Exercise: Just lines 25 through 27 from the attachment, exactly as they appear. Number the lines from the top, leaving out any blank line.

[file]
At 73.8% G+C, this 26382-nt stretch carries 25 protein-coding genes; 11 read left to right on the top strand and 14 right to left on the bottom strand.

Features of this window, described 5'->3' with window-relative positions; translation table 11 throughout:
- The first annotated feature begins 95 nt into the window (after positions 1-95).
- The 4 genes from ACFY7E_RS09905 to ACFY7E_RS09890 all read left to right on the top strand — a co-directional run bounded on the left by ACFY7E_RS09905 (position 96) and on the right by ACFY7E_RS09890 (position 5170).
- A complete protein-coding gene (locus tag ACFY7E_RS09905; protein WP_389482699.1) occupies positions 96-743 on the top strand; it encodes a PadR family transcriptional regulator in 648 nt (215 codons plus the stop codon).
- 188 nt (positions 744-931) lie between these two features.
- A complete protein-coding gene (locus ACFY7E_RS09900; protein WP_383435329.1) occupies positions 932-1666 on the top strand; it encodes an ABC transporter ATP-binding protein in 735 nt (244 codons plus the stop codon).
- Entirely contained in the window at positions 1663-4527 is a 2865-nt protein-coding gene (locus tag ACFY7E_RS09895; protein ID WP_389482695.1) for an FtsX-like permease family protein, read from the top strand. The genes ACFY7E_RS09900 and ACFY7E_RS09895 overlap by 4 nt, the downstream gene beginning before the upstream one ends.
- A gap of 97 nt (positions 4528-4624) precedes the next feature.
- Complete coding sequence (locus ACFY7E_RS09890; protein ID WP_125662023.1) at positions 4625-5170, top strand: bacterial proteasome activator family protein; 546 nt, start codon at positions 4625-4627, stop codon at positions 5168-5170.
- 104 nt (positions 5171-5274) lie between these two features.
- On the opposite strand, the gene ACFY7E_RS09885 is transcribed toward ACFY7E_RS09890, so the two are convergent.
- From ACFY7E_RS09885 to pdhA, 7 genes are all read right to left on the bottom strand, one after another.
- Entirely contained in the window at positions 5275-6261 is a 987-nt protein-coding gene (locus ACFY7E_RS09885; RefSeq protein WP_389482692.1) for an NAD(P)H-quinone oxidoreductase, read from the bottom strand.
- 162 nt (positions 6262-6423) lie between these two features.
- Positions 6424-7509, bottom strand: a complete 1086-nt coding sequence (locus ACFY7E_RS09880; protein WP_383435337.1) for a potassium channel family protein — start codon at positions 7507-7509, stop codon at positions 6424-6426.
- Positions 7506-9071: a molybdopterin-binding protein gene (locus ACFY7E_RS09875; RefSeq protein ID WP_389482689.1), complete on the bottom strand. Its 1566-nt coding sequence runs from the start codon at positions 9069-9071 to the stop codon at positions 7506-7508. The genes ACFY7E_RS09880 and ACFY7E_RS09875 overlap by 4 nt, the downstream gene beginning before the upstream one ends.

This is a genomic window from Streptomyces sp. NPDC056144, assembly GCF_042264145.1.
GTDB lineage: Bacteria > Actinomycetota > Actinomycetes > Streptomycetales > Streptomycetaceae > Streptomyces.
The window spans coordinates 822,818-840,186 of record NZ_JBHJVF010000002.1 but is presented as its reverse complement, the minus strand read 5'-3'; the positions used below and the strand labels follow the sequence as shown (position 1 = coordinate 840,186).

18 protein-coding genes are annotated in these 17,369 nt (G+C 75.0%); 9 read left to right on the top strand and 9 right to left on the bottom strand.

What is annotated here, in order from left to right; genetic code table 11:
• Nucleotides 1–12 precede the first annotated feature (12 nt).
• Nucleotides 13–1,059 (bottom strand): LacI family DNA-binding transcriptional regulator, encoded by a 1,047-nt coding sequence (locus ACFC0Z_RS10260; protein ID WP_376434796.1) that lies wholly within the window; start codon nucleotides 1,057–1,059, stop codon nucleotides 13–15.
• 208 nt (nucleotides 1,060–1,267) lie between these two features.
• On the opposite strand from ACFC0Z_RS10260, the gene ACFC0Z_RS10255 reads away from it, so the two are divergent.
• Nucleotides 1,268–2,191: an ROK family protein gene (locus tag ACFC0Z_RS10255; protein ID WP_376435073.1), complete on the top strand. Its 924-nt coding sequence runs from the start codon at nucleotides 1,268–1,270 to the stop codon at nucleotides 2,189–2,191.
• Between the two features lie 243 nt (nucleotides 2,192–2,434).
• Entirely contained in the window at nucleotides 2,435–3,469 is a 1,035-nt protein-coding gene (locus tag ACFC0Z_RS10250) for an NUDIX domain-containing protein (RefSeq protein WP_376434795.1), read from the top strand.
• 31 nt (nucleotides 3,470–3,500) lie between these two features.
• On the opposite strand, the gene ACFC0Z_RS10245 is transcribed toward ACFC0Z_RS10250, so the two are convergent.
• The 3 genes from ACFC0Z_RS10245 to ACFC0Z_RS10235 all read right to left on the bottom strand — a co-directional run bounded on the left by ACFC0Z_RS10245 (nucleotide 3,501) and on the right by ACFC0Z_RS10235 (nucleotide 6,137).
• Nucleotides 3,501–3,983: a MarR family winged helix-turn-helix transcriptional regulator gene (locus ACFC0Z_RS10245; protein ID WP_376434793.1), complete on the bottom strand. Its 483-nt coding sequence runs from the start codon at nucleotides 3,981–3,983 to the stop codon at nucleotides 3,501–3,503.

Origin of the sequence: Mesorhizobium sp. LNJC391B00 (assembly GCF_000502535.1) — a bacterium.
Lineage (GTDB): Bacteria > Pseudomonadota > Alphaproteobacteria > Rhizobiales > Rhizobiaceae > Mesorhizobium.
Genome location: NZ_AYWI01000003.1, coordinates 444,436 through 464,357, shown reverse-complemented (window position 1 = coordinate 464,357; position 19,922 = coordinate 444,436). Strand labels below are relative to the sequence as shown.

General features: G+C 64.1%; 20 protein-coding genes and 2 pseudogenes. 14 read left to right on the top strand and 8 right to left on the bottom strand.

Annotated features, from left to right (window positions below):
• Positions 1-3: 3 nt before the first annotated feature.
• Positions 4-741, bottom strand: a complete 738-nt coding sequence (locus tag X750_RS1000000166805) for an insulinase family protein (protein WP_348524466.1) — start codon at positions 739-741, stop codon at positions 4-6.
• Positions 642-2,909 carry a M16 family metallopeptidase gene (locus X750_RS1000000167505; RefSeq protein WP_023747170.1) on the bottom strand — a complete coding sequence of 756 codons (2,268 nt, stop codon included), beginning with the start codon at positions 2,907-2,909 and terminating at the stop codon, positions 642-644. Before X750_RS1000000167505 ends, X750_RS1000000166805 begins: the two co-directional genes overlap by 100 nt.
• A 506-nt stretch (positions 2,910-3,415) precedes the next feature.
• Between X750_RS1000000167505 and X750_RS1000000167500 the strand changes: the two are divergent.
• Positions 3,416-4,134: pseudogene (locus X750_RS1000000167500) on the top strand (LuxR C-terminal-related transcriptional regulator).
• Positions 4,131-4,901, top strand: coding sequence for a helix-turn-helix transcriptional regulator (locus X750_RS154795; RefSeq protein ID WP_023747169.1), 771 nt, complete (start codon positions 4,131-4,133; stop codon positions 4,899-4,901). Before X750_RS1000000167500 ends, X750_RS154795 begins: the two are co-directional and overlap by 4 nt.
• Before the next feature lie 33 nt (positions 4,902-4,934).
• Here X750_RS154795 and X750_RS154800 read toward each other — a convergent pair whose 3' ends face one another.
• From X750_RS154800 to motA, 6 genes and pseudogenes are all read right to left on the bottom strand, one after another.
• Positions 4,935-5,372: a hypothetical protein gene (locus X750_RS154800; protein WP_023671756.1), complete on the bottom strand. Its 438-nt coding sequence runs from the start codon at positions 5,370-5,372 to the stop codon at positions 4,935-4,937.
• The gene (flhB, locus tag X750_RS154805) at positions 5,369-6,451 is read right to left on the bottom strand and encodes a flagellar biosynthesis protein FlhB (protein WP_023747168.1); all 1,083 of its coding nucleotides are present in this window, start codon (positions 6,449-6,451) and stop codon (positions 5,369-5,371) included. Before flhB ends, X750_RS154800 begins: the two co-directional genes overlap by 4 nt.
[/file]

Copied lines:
• 208 nt (nucleotides 1,060–1,267) lie between these two features.
• On the opposite strand from ACFC0Z_RS10260, the gene ACFC0Z_RS10255 reads away from it, so the two are divergent.
• Nucleotides 1,268–2,191: an ROK family protein gene (locus tag ACFC0Z_RS10255; protein ID WP_376435073.1), complete on the top strand. Its 924-nt coding sequence runs from the start codon at nucleotides 1,268–1,270 to the stop codon at nucleotides 2,189–2,191.